A handful of exchanges published by the Covid Inquiry has shed more light on fractious relationships behind the scenes in No.10 in the early stages of the pandemic.
WhatsApp messages sent by former No.10 adviser Dominic Cummings to then-prime minister Boris Johnson in March 2020 describe the Cabinet Office as “terrifyingly shit, no plans, totally behind pace”.
In the same message on 12 March, Cummings described then-cabinet secretary Mark Sedwill as “out to lunch – hasn’t a scooby what’s going on and his own officials know he doesn’t”.
He claimed that he was having to “drive and direct” efforts to tackle the pandemic, along with other advisers such as No.10’s then-head of communications Lee Cain and spokesperson James Slack.
“Some CABOFF want delay cos haven’t done the work and don’t work weekends. We must force the pace today. We are looking at 100-500 thousand deaths between optimistic/pessimistic scenarios. 1918 was 250k for comparison,” he told the PM, alluding to the Spanish flu epidemic.
Cummings also appeared to take aim at representatives from the devolved administrations, who were in close contact with the prime minister about the Covid response at the time.
In a second set of messages the same day, Cummings told Johnson he needed to chair daily meetings in the Cabinet Room "not COBRA".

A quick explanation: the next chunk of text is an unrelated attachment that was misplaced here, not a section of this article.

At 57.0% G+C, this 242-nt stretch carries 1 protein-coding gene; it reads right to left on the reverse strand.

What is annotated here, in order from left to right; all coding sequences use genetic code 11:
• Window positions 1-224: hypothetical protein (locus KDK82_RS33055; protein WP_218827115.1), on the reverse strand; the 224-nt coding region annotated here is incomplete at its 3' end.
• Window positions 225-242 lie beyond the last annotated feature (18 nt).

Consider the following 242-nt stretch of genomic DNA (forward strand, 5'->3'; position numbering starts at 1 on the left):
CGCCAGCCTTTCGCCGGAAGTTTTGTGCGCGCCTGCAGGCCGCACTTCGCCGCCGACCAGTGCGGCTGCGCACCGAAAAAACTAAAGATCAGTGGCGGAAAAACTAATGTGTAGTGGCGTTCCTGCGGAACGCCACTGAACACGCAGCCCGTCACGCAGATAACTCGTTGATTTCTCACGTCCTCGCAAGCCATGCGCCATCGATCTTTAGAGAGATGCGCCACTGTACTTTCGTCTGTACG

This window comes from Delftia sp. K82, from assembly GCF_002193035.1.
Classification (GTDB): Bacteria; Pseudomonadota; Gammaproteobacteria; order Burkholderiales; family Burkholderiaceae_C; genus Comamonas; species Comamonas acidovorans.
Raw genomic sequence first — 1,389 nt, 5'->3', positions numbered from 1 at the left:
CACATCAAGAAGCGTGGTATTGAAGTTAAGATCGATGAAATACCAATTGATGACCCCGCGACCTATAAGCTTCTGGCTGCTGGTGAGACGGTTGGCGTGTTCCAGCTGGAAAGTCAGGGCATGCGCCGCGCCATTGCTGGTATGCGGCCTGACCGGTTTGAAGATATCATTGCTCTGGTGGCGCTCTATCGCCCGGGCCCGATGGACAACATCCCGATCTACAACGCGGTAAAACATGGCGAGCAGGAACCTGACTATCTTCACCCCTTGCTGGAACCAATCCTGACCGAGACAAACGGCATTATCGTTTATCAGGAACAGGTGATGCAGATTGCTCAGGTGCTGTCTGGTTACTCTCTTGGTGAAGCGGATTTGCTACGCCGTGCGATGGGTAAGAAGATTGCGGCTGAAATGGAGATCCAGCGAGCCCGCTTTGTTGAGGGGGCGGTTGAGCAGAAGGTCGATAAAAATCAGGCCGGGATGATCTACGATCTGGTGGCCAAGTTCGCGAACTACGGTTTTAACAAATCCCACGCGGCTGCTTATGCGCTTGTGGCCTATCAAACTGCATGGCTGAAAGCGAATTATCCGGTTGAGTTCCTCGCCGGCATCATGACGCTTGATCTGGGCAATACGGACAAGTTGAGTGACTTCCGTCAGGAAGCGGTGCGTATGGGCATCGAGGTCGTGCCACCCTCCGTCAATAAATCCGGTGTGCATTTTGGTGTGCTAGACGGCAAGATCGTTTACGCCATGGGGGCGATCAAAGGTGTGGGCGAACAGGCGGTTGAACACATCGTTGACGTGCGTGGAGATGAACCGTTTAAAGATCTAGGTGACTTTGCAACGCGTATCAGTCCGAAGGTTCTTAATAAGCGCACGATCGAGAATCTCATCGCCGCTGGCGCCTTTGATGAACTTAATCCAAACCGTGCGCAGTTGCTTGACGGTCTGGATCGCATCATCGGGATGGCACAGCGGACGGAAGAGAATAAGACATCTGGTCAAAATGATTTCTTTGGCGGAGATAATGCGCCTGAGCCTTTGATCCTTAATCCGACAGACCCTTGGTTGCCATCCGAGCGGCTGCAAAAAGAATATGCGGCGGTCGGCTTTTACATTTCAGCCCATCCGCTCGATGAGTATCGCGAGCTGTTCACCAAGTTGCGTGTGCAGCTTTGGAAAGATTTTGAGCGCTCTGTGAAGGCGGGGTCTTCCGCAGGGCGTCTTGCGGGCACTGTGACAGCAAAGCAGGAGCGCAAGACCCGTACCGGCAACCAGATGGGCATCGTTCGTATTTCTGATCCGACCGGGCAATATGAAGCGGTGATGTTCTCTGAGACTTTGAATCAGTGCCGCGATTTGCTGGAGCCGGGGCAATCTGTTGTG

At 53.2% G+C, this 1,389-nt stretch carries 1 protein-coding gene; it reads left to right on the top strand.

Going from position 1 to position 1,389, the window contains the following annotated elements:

"Not with the DAs on the f****** phone all the time either so people can't tell you the truth," he added.
Also published in the latest tranche of evidence was an email exchange between Cummings and senior official Tom Shinner, in which Cummings expressed frustration at statistics being provided to COBRA on the spread and impact of Covid.
He said the numbers being given in morning meetings were inconsistent and that statistics of people in critical care and “V”, or ventilation beds, were “often confused in meetings”.
“Number reporting seems a shitshow, different times every day. WTF use is a number from 9am that’s then updated retrospectively etc.,” he wrote.
“There should be a number calculated in a sensible way and done at same time every day and is intuitively sensible. That shouldn’t be too much to ask of NHS… am I being unreasonable?”
In his response, Shinner, the former head of no-deal Brexit planning who was drafted back into government to assist with the pandemic response, agreed that statistical reporting was a “mess”.
“You are not being unreasonable… it should be possible to fix all this,” he said.
He said the issue was partly down to “similar sounding things that are different”, such as statistics being inconsistently aggregated to be England-only or UK-wide.
But he also appeared to put some of the blame at the feet of then-health secretary Matt Hancock.
“Part of the problem is deliberate obfuscation by those in the room and by the boss letting MH et al get away with throwing him a random graph with subtly different measures none of us have seen,” he said.
Shinner said using figures only from the digital dashboard would help to address the problem. “No random updates thrown into the room – will need your help to police this; if boss keeps accepting charts presented on-spot without scrutiny, we can’t help him,” he said.
He then added: “We will pre-brief the PM for five minutes before coming into the room to tell him what we’re looking at, why it’s important and what he should ask.
“This is a must so he’s not just winging it.”
The inquiry continues.